Monthly costs for the cheapest Medicare plans will rise from $9.46 to $13.58 according to information compiled and released by Medicare. But that's not all; Humana Inc. -- the largest provider of low-cost drug plans -- has raised prices 500 percent in some cases, and Medicare itself reduced its monthly subsidy by 15 percent to $80 per person.
Ron Pollack, executive director of Families USA, said that "Many people are going to feel that they are victims of a bait-and-switch tactic...there's no question that it will be an extraordinary disappointment."
Democratic Representative Henry Waxman of California added that "The department's numbers appear to be wrong, and they disguise significant increase in premiums for Medicare drug plans … the release of erroneous information about the cost of premiums -- whether deliberate or not -- is a disservice to millions of seniors."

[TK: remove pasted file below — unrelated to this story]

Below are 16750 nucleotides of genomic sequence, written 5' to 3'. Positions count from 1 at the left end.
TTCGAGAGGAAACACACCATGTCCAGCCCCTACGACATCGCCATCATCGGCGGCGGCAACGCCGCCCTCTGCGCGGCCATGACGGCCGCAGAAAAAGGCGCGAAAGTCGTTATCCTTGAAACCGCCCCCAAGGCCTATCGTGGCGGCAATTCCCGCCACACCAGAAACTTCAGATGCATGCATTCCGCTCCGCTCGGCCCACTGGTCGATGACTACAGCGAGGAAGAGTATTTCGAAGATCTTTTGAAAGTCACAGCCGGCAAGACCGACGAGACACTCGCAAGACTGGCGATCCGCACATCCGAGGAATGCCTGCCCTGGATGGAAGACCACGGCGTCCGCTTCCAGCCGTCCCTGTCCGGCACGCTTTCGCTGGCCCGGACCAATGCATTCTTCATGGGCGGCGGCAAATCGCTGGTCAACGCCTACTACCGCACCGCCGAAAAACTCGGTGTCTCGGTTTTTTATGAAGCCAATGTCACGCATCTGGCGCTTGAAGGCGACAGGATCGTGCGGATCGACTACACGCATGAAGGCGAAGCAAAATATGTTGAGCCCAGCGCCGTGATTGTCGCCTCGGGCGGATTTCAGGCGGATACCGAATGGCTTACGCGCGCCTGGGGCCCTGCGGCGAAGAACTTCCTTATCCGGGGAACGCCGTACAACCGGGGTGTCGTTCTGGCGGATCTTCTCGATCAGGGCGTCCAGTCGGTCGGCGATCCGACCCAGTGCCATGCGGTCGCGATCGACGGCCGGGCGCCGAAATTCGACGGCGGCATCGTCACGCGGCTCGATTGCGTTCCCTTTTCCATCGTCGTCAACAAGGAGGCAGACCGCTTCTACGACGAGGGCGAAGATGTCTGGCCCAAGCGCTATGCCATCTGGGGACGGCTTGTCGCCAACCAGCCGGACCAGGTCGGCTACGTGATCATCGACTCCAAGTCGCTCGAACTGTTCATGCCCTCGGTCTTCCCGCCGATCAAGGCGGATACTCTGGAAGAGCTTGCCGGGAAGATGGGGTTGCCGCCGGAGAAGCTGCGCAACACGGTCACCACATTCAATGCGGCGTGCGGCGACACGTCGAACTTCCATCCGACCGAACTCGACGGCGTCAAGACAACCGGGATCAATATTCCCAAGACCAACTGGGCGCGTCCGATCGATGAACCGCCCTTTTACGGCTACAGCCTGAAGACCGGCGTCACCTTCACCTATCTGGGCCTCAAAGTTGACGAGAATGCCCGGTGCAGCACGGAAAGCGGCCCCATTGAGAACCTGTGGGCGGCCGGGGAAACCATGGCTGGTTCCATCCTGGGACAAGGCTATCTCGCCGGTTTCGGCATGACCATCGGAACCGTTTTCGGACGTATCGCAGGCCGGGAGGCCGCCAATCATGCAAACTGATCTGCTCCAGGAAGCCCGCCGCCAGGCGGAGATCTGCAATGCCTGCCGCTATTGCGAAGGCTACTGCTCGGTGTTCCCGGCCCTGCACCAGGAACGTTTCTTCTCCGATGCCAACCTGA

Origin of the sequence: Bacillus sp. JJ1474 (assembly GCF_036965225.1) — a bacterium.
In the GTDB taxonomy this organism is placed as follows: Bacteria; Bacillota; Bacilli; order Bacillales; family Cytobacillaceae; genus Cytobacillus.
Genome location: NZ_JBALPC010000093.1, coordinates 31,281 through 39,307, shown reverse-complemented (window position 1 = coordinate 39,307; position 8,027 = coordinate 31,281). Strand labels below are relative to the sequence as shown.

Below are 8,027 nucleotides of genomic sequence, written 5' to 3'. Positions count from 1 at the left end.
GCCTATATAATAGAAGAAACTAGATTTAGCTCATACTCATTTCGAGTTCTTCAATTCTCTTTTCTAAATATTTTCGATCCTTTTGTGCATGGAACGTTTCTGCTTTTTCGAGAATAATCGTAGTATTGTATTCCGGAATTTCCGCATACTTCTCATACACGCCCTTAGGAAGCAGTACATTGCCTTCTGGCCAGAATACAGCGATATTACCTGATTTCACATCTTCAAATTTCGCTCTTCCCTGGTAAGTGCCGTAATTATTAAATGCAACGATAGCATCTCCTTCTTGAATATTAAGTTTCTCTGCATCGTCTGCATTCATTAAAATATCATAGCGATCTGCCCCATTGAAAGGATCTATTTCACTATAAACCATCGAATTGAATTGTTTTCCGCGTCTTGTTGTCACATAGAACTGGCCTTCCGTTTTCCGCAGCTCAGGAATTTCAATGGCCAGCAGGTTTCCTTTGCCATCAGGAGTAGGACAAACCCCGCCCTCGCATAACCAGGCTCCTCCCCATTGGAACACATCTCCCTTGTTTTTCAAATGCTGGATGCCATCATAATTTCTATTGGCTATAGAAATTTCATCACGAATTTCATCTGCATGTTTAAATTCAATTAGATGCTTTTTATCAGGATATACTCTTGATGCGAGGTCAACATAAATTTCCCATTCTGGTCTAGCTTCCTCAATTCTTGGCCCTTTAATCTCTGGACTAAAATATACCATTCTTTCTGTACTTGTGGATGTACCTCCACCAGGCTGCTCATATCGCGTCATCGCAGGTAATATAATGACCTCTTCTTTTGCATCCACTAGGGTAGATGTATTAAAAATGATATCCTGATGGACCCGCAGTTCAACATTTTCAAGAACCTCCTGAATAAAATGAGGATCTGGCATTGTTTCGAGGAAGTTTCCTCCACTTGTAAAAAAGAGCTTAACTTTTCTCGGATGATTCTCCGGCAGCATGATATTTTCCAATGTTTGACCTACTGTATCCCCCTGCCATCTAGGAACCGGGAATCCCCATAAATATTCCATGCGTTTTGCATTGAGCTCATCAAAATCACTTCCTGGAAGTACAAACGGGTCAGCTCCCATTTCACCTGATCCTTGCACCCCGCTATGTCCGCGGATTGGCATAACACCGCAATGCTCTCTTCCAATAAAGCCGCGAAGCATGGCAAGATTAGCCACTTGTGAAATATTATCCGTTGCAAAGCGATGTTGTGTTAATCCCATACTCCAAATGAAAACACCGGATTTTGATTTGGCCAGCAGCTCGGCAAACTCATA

Although 2007 estimates for Medicare plans are not being backed down by Medicare officials, the new plans for 2007 include costs of stand-alone drug plans and programs where people sign up with insurance companies for administration of all of their benefits, according to Mark McClellan, the administrator of the Centers for Medicare and Medicaid Services, in a response letter to Representative Waxman.
"The Medicare drug plan was never really about saving money for senior citizens," explains Mike Adams, a consumer health advocate and critic of drug company profiteering. "It was a politically-motivated scheme to ensure the continued profits of pharmaceutical companies by locking in drug customers while making it illegal for the federal government to negotiate volume discounts. It should have been called the Big Pharma profit preservation plan."